New Fossil Discovery Proves Archeopteryx isn’t the Oldest Bird
July 28, 2011 6:47 PM EST
For 150 years the famous winged fossil Archeopteryx has enjoyed being called the world's oldest bird, until a chicken- sized dinosaur fossil found in China proved that the species is just another feathery dinosaur.
The discovery of the newly found fossil dubbed Xiaotingia zhengi is challenging the long-held belief that the Archeopteryx is the pre-cursor of the modern bird. A report from Professor Xing Xu, a paleontologist at the Institute of Vertebrate Paleontology and Paleoanthropology in Beijing, detailed the anatomy of the Xiaotinghia zhengi as a two-pound creature with feathers, sharp claws, and a small shallow snout like Archeopteryx. It may have lived in northeastern China during the late Jurassic period as published in the scientific journal "Nature".
"There are many, many features that suggest that Xiaotingia and Archaeopteryx are a type of dinosaur called Deinonychosaurs rather than birds. For example, both have a large hole in front of the eye; this big hole is only seen in these species and is not present in any other birds.
"Archaeopteryx and Xiaotingia are very, very similar to other Deinonychosaurs in having a quite interesting feature - the whole group is categorised by a highly specialised second pedo-digit which is highly extensible, and both Archaeopteryx and Xiaotingia show initial development of this feature."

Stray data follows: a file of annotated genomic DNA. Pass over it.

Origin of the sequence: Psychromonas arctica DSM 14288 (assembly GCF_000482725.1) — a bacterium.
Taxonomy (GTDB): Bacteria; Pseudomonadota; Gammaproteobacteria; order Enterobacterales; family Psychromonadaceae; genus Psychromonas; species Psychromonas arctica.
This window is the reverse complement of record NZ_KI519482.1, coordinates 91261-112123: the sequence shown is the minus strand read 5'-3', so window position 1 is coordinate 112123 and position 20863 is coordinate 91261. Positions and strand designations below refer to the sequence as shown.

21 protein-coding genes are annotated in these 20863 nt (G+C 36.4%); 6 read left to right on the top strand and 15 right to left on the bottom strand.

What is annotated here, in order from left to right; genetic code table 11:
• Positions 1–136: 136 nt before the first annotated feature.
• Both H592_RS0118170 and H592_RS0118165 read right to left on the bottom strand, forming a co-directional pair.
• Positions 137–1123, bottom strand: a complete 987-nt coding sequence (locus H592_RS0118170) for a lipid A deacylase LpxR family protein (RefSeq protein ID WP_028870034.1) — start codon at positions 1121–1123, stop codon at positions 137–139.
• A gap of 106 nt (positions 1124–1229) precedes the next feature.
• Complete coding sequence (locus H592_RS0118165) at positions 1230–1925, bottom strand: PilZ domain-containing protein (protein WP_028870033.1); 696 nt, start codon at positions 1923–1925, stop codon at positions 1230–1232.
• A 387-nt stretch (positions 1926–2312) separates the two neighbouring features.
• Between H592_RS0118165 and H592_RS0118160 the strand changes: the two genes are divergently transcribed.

Scientists have long believed that Archeopteryx, discovered in Bavaria in 1861, was the missing link between dinosaur and bird evolution. The fossil which has both dinosaur and bird characteristics have been accepted as the original bird.
Recent discoveries of other fossils with three-fingered hands, wishbone and plumage have called into question Archaeopteryx's position as bird ancestor. In 2010, a study suggested that it has more similarities to velociraptors and that its heavy bones could have prevented it from flying.
Archeopteryx' supporters could still take comfort in the fact that the new fossil still hasn't swayed scientists against the feathered dinosaur.
"I'm not 100% convinced of the results. We need to be cautious about embracing this proposal," according to Luis Chiappe, director of the Dinosaur Institute at the National History Museum in Los Angeles. He added that Xiaotingia's remains are too broken down to form a conclusive report.
The fossil's exact origins are also impeding other scientists from jumping into the Archeopteryx isn't a bird side of the debate. The specimen was bought from a dealer who didn't know where it was found. Professor Xu however stands by his conclusion and denies the specimen is a forgery.
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